em: kevin аτ blackistone.com

Thought, Distraction & Privacy
Abstract:

Is it a deeper irony that there is so little time available to let the mind wander to produce minor revelations that 'shower thoughts' is a term, or that these thoughts, which occur in some of our few remaining moments away from technology, are so frequently transmitted to peers through an online group of the same name? We are constantly bombarded with alerts by... everything... everything is nagware 1 now. Clearly, in our cellular devices this is true: the text message, the update request, the apps which alert you to nothing merely to say, 'look at me,' and then with every additional push once within any given app ... Phones have become nagware, but now, through them, everything is. Advertising has always been, but it extends to every car horn and every traffic light. The nagging of our phones and electronics have become so constant that every little nag that we used to tolerate, now becomes just one more in the swarm - to the end that every stranger who requests a moment of our mental space becomes one more alert and interpersonal interaction starts to look like just another nag. Our own bodies become nagware as each minor pain or out-of place hair becomes another nuisance, and we can't and have not yet evolved to be able to process this much constant begging for our time and psychological energy.

It's troublesome, then, that the devices which have accelerated this barage are the one's to which we now frequently turn for support. The station we're in, which demands and prevents so much contemplative thought are also used to share the joys and difficulties of life all while accumulating an artificial abstraction of our private lives. The constant collection of imagery and always on audio recording of digital devices pry into everything we're not already providing free. We are consumed by that which we consume and we know it is thinking about us even when we have the moments to not think on it.

In the shower also exists a period of vulnerability. A trust with one’s environment must exist in order to allow one to feel the safety necessary to leave not only one’s mind to wander but also one’s body. Indeed, the understanding of this trust is so universal in American society the it’s breach has been used in all genres of entertainment to produce anything from shock, to comedy, to horror. It is a place in which many are provided the freedom for explorations of body and sexuality providing cover not only by it’s visual isolation but also through cover provided by the ambient noise of running and splashing water.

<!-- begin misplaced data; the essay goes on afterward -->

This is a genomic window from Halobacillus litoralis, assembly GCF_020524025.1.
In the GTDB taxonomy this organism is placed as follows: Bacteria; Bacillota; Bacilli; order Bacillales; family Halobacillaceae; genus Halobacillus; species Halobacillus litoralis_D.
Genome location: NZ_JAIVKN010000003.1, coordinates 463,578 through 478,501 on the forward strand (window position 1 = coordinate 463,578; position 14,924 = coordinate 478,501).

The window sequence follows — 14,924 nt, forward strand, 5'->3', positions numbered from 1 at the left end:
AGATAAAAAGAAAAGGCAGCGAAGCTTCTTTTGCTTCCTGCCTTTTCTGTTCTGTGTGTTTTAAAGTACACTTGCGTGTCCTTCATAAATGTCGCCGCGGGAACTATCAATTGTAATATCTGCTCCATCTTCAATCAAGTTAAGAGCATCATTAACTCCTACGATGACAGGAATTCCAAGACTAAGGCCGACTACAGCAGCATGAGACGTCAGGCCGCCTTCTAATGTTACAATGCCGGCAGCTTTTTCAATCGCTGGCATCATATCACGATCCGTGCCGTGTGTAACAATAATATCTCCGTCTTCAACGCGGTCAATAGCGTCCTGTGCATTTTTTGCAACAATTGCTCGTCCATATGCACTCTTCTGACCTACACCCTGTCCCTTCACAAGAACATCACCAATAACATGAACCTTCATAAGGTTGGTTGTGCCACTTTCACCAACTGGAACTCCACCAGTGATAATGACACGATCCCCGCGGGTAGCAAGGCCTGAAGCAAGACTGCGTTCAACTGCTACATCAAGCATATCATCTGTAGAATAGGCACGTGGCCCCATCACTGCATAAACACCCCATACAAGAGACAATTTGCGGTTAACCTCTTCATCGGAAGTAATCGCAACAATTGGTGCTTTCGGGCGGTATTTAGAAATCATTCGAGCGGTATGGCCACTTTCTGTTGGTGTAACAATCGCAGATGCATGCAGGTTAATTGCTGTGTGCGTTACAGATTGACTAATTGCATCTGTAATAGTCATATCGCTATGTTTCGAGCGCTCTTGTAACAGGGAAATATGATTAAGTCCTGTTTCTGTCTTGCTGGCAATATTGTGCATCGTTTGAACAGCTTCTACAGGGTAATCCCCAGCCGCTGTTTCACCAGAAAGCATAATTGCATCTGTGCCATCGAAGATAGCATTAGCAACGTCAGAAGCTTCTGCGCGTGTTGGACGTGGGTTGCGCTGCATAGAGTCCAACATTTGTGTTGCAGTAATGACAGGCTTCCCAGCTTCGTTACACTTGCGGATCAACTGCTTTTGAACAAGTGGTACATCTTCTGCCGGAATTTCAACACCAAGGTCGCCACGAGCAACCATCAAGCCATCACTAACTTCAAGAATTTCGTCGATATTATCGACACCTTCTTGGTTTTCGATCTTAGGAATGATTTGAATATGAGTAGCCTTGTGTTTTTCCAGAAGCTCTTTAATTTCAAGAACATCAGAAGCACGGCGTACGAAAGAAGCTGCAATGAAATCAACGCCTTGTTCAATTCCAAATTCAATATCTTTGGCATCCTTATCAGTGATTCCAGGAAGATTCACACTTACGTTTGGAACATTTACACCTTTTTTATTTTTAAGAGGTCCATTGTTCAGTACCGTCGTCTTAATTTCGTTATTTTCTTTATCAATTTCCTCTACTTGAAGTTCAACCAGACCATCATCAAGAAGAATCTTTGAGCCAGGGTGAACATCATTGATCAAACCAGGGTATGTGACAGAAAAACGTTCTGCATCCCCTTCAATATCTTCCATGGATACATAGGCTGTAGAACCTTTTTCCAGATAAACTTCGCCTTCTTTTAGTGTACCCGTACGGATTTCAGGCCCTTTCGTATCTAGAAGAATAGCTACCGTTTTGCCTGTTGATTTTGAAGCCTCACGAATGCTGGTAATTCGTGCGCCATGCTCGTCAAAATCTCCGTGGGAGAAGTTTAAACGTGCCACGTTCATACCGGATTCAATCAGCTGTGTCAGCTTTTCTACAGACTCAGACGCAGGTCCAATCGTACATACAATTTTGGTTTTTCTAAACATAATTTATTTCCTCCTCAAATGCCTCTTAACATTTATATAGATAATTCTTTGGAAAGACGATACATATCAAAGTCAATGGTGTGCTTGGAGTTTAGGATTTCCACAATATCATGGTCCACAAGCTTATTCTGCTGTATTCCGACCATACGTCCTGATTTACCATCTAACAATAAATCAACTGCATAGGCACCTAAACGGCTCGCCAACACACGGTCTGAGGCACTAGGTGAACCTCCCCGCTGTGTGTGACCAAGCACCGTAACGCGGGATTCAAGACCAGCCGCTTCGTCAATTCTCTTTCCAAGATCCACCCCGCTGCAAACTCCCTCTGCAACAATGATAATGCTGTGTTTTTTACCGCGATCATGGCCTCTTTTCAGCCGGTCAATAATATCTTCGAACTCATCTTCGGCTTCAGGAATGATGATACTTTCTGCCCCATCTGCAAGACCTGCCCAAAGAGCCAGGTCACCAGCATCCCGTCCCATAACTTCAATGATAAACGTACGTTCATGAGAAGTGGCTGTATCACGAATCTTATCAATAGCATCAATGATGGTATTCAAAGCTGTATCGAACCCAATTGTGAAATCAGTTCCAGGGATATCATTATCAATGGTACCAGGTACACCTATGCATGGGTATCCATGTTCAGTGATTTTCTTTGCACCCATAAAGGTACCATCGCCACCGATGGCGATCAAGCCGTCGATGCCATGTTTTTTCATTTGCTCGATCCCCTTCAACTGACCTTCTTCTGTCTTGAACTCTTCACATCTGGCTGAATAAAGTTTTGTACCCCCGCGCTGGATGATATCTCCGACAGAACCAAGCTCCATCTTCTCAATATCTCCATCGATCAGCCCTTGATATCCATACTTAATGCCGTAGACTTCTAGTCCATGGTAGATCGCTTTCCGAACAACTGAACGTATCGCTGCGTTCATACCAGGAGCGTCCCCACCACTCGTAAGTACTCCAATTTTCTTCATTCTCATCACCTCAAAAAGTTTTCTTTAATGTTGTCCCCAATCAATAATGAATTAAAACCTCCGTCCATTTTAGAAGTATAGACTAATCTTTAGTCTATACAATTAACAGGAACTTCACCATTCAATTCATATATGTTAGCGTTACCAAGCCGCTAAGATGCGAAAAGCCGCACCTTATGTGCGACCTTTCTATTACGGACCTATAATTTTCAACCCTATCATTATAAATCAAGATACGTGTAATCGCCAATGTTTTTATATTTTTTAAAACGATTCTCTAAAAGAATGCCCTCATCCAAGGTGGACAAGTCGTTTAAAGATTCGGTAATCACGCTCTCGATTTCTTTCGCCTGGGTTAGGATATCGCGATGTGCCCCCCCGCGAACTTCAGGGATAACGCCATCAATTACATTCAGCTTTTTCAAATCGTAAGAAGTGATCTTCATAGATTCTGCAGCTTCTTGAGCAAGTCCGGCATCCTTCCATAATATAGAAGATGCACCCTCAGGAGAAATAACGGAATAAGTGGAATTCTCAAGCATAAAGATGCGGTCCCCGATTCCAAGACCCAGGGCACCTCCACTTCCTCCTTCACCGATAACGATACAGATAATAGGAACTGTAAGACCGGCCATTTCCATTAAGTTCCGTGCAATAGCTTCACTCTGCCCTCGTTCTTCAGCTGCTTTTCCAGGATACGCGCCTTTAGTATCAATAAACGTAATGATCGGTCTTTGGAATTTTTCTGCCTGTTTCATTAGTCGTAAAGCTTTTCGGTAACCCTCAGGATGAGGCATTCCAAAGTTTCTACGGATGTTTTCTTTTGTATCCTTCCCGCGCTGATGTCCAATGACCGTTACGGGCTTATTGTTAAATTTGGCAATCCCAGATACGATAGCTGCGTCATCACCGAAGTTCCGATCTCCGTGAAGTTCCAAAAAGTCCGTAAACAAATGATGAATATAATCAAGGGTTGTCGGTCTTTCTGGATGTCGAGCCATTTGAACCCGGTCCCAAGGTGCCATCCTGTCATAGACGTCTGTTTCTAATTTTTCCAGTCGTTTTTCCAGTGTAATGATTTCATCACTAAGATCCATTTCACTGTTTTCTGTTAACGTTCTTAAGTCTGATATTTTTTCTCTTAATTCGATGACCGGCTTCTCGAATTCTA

Few places provide this combination of both mental freedom of the wandering mind and bodily freedoms are still present in our society. The questions which arise as even this sanctuary is breached are many. If we have no time to think freely and no place in which we can feel ourselves free to think, what happens to our humanity? As governmental and corporate monitoring of our daily lives increases, how does this affect our trust and at what threshold is the invasion too great? At what point do we feel perpetually vulnerable? What can be done to reclaim such venues for thought and body as might be soon lost?


Methods:
Digital Cascade - [2018]

Viewers stand within a mock shower finding themselves looking upon translucent showering naked bodies [digitally distorted to a near unrecognizable state] upon a glass door with water cascading down it’s surface. A tile floor extends below the door while a shower head containing a speaker provides an ambience of running and splashing water. Through this format, the participant exists both within and without the shower. Their environment being that of the showers interior, while the projections place them as exterior voyeur creating a cognitive dissonance to play on the concepts of psychological freedom and personal vulnerability that exist in the simple and personal act of cleansing.

References

1Nagware in Wikipedia


» August 14, 2019 ... Last Edited January 20, 2020